Is there ANY example in Church tradition of Church leaders, saints, Church Fathers, etc. ACTIVELY affirming same-gender genital contact in some type of context? (The Ralph of Tours example is interested but unfortunately more of a passive/indirect approval and thus not very satisfying because maybe there were other motives. Also the story of Sergius and Bacchus, except that the assumption of genital intimacy hinges entirely on the word "erastoi" and the story seems to have legendary elements to it already.)
Frankly, it would be amazing if there were; simply because people don't talk about such matters. On the other hand, some of the Fathers are very clear that male-female intercourse is an undesirable and disreputable thing and is only ever justified by the supposed necessity to procreate. Given that they held such views (in radical disagreement with the teaching of P-VI and JP-II) it is absolutely certain that they would have been dead-set against homosexual activity, as it could not possibly be justified by the need to procreate. This certainty tells us nothing useful, however - except that some of the Fathers had some serious sexual hang-ups and would have benefited from counselling/therapy.
I know you write a lot about your own reasoning for why same-gender genital contact is not immoral for people in life-long committed relationships on another part of the site, but as far as Church history and tradition is concerned, until there appears to be some example of ACTIVE affirmation of specifically same-gender genital intimacy, wouldn't it appear that there in fact WAS somewhat of a consensus on the issue of homosexuality in the early Church, the consensus being that "the line" not to cross was genital contact?
No. Silence tells one nothing. If one used this kind of argument, one would be able to prove any amount of nonsense. In any case, I think that if you'd asked the Fathers many or all of them would have agreed with you - because they had such a repressed and twisted view of sex, resulting from the general depravity of the culture in which they (as now we) live. As I have explained, such an agreement would have signified nothing so far as the content of the Apostolic Tradition is concerned. Rather, I think that it is providential that they never got round to putting the answer to your question in writing.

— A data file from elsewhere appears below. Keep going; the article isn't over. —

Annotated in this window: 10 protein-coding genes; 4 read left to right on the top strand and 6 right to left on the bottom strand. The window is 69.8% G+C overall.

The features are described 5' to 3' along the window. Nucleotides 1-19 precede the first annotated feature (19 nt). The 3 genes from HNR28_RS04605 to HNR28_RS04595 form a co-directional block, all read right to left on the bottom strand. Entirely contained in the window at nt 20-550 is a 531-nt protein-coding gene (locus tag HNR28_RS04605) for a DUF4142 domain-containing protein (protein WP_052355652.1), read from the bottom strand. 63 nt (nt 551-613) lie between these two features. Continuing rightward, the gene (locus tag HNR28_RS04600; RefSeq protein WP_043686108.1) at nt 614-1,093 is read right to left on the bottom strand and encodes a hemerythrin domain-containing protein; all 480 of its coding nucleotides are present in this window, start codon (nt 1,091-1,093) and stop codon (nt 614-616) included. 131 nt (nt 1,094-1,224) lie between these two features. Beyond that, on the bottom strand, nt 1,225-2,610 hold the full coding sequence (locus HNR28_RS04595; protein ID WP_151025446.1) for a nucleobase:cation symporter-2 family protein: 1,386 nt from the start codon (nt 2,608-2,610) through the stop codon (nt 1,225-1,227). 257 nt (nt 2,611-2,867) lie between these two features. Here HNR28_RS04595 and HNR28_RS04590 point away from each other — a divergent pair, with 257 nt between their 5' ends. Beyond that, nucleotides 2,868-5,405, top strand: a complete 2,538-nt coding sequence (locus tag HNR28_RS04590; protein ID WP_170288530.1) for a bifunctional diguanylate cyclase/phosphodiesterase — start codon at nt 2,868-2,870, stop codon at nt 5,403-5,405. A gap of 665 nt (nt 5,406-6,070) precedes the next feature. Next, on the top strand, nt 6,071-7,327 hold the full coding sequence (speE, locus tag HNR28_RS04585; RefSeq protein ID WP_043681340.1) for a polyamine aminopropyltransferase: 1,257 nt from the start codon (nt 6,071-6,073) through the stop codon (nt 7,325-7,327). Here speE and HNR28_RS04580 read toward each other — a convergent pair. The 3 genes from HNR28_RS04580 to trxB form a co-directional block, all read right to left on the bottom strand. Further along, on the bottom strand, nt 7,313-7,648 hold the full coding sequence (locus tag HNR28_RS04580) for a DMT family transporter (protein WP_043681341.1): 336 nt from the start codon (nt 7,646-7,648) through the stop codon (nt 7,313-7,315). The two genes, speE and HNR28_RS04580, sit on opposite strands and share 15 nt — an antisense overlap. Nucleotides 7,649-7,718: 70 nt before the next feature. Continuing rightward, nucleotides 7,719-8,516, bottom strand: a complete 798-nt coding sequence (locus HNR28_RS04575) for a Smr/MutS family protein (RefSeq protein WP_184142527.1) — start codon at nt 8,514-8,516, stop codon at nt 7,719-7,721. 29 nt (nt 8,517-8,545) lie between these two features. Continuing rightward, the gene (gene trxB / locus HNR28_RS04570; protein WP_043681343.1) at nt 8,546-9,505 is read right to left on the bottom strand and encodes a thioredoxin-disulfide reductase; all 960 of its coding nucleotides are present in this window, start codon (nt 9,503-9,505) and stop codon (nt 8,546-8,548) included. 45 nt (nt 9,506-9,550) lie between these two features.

Furthermore, is this not exactly where "the line" is drawn for homosexual relationships even in Church teaching today? I know this seems like an unsatisfyingly arbitrary "line" to set, as you point out in your Chapter 4 of your site. Yet it seems this assumption would fit pretty well with any of the examples in Chapter 2 of your site in either content or tone, whereas the idea that same-gender genital contact could be morally allowed would seem to contradict several of the people you quoted at least in tone, even if arguably compatible with the content/context.  After the quote from St. Basil, for example, you state that "clearly it is directed towards preventing sexual activity among monks who are vowed to celibacy, and does not deal with the general case." Really? I suppose that's technically what he was talking about, but what, then, might St. Basil have said about the "general case"? Is it really prudent to think he would have been any more approving of the "general case"?